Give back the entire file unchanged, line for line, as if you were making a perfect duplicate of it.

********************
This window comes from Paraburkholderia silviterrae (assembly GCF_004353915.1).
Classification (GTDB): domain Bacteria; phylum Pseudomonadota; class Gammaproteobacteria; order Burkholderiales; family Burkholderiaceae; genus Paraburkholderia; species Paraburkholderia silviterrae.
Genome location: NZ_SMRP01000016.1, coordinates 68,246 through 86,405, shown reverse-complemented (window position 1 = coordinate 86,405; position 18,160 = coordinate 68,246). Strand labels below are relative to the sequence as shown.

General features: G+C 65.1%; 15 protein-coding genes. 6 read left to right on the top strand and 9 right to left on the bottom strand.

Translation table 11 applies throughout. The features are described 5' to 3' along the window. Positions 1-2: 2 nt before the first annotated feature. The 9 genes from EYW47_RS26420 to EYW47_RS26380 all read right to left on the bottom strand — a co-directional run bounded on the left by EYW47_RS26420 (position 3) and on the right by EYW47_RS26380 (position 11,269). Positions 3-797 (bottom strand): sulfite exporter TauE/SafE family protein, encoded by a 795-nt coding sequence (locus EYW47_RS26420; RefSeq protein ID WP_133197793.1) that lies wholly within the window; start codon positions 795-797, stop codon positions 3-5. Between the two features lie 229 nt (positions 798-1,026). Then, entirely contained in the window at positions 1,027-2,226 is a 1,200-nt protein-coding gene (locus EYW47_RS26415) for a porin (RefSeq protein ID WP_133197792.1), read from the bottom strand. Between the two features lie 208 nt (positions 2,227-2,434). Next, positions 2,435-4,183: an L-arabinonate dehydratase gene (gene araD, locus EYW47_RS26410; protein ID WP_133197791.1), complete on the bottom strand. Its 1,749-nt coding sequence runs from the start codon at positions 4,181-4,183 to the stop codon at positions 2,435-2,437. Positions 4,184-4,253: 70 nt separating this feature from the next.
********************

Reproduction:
This window comes from Paraburkholderia silviterrae (assembly GCF_004353915.1).
Classification (GTDB): domain Bacteria; phylum Pseudomonadota; class Gammaproteobacteria; order Burkholderiales; family Burkholderiaceae; genus Paraburkholderia; species Paraburkholderia silviterrae.
Genome location: NZ_SMRP01000016.1, coordinates 68,246 through 86,405, shown reverse-complemented (window position 1 = coordinate 86,405; position 18,160 = coordinate 68,246). Strand labels below are relative to the sequence as shown.

General features: G+C 65.1%; 15 protein-coding genes. 6 read left to right on the top strand and 9 right to left on the bottom strand.

Translation table 11 applies throughout. The features are described 5' to 3' along the window. Positions 1-2: 2 nt before the first annotated feature. The 9 genes from EYW47_RS26420 to EYW47_RS26380 all read right to left on the bottom strand — a co-directional run bounded on the left by EYW47_RS26420 (position 3) and on the right by EYW47_RS26380 (position 11,269). Positions 3-797 (bottom strand): sulfite exporter TauE/SafE family protein, encoded by a 795-nt coding sequence (locus EYW47_RS26420; RefSeq protein ID WP_133197793.1) that lies wholly within the window; start codon positions 795-797, stop codon positions 3-5. Between the two features lie 229 nt (positions 798-1,026). Then, entirely contained in the window at positions 1,027-2,226 is a 1,200-nt protein-coding gene (locus EYW47_RS26415) for a porin (RefSeq protein ID WP_133197792.1), read from the bottom strand. Between the two features lie 208 nt (positions 2,227-2,434). Next, positions 2,435-4,183: an L-arabinonate dehydratase gene (gene araD, locus EYW47_RS26410; protein ID WP_133197791.1), complete on the bottom strand. Its 1,749-nt coding sequence runs from the start codon at positions 4,181-4,183 to the stop codon at positions 2,435-2,437. Positions 4,184-4,253: 70 nt separating this feature from the next.